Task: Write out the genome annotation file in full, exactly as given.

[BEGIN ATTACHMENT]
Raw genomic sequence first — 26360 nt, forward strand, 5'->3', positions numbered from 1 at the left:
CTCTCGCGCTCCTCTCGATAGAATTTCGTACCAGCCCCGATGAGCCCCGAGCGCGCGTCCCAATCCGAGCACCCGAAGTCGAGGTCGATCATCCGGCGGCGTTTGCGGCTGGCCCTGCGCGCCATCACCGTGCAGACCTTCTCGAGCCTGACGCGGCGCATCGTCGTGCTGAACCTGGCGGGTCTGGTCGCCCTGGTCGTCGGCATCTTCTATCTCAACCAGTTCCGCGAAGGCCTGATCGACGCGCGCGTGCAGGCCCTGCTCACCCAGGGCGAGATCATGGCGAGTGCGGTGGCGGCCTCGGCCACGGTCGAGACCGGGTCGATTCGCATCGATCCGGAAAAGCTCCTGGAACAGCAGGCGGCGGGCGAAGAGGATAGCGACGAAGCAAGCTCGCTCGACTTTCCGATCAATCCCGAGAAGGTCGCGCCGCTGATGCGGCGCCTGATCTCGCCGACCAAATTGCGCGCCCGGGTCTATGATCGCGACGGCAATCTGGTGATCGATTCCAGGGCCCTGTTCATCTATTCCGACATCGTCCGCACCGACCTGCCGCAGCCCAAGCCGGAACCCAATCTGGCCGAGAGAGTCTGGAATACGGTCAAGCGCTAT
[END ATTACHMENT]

Raw genomic sequence first — 26360 nt, forward strand, 5'->3', positions numbered from 1 at the left:
CTCTCGCGCTCCTCTCGATAGAATTTCGTACCAGCCCCGATGAGCCCCGAGCGCGCGTCCCAATCCGAGCACCCGAAGTCGAGGTCGATCATCCGGCGGCGTTTGCGGCTGGCCCTGCGCGCCATCACCGTGCAGACCTTCTCGAGCCTGACGCGGCGCATCGTCGTGCTGAACCTGGCGGGTCTGGTCGCCCTGGTCGTCGGCATCTTCTATCTCAACCAGTTCCGCGAAGGCCTGATCGACGCGCGCGTGCAGGCCCTGCTCACCCAGGGCGAGATCATGGCGAGTGCGGTGGCGGCCTCGGCCACGGTCGAGACCGGGTCGATTCGCATCGATCCGGAAAAGCTCCTGGAACAGCAGGCGGCGGGCGAAGAGGATAGCGACGAAGCAAGCTCGCTCGACTTTCCGATCAATCCCGAGAAGGTCGCGCCGCTGATGCGGCGCCTGATCTCGCCGACCAAATTGCGCGCCCGGGTCTATGATCGCGACGGCAATCTGGTGATCGATTCCAGGGCCCTGTTCATCTATTCCGACATCGTCCGCACCGACCTGCCGCAGCCCAAGCCGGAACCCAATCTGGCCGAGAGAGTCTGGAATACGGTCAAGCGCTAT